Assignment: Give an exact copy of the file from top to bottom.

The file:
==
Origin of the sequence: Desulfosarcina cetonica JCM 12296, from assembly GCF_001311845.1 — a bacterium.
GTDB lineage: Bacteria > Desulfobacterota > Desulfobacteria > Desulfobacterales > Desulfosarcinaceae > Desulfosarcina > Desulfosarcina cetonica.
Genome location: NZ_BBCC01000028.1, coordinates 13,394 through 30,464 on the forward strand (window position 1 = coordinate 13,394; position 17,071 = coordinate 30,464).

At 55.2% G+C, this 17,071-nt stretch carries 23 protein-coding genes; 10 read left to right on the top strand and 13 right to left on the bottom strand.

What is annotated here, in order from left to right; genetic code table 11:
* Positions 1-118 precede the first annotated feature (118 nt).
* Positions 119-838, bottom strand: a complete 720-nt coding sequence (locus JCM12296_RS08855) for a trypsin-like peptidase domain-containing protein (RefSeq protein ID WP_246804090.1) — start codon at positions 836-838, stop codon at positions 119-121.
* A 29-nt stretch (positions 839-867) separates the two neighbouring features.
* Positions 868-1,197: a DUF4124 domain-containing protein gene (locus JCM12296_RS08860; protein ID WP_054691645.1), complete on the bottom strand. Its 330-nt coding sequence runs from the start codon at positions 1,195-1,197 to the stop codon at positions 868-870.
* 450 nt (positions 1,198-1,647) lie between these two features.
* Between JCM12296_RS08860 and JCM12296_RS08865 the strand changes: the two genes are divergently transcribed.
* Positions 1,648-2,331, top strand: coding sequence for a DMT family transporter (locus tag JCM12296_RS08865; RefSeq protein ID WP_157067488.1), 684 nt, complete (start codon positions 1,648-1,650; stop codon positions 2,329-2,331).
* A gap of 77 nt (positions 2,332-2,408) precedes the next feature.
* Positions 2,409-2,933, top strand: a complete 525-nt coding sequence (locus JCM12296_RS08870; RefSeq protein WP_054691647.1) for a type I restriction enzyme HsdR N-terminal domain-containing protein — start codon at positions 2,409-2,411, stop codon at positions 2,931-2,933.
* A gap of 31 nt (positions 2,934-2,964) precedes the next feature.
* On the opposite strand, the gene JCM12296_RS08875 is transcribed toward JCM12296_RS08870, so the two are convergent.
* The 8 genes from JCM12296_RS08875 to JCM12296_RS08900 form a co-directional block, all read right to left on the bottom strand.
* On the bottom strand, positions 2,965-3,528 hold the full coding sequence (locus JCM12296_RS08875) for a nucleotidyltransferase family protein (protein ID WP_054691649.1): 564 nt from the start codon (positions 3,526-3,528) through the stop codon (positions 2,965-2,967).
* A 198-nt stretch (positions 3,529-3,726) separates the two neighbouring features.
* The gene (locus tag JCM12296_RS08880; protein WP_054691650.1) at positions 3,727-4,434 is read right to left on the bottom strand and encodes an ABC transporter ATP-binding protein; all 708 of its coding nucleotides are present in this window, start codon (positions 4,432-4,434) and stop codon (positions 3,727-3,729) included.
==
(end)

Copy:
Origin of the sequence: Desulfosarcina cetonica JCM 12296, from assembly GCF_001311845.1 — a bacterium.
GTDB lineage: Bacteria > Desulfobacterota > Desulfobacteria > Desulfobacterales > Desulfosarcinaceae > Desulfosarcina > Desulfosarcina cetonica.
Genome location: NZ_BBCC01000028.1, coordinates 13,394 through 30,464 on the forward strand (window position 1 = coordinate 13,394; position 17,071 = coordinate 30,464).

At 55.2% G+C, this 17,071-nt stretch carries 23 protein-coding genes; 10 read left to right on the top strand and 13 right to left on the bottom strand.

What is annotated here, in order from left to right; genetic code table 11:
* Positions 1-118 precede the first annotated feature (118 nt).
* Positions 119-838, bottom strand: a complete 720-nt coding sequence (locus JCM12296_RS08855) for a trypsin-like peptidase domain-containing protein (RefSeq protein ID WP_246804090.1) — start codon at positions 836-838, stop codon at positions 119-121.
* A 29-nt stretch (positions 839-867) separates the two neighbouring features.
* Positions 868-1,197: a DUF4124 domain-containing protein gene (locus JCM12296_RS08860; protein ID WP_054691645.1), complete on the bottom strand. Its 330-nt coding sequence runs from the start codon at positions 1,195-1,197 to the stop codon at positions 868-870.
* 450 nt (positions 1,198-1,647) lie between these two features.
* Between JCM12296_RS08860 and JCM12296_RS08865 the strand changes: the two genes are divergently transcribed.
* Positions 1,648-2,331, top strand: coding sequence for a DMT family transporter (locus tag JCM12296_RS08865; RefSeq protein ID WP_157067488.1), 684 nt, complete (start codon positions 1,648-1,650; stop codon positions 2,329-2,331).
* A gap of 77 nt (positions 2,332-2,408) precedes the next feature.
* Positions 2,409-2,933, top strand: a complete 525-nt coding sequence (locus JCM12296_RS08870; RefSeq protein WP_054691647.1) for a type I restriction enzyme HsdR N-terminal domain-containing protein — start codon at positions 2,409-2,411, stop codon at positions 2,931-2,933.
* A gap of 31 nt (positions 2,934-2,964) precedes the next feature.
* On the opposite strand, the gene JCM12296_RS08875 is transcribed toward JCM12296_RS08870, so the two are convergent.
* The 8 genes from JCM12296_RS08875 to JCM12296_RS08900 form a co-directional block, all read right to left on the bottom strand.
* On the bottom strand, positions 2,965-3,528 hold the full coding sequence (locus JCM12296_RS08875) for a nucleotidyltransferase family protein (protein ID WP_054691649.1): 564 nt from the start codon (positions 3,526-3,528) through the stop codon (positions 2,965-2,967).
* A 198-nt stretch (positions 3,529-3,726) separates the two neighbouring features.
* The gene (locus tag JCM12296_RS08880; protein WP_054691650.1) at positions 3,727-4,434 is read right to left on the bottom strand and encodes an ABC transporter ATP-binding protein; all 708 of its coding nucleotides are present in this window, start codon (positions 4,432-4,434) and stop codon (positions 3,727-3,729) included.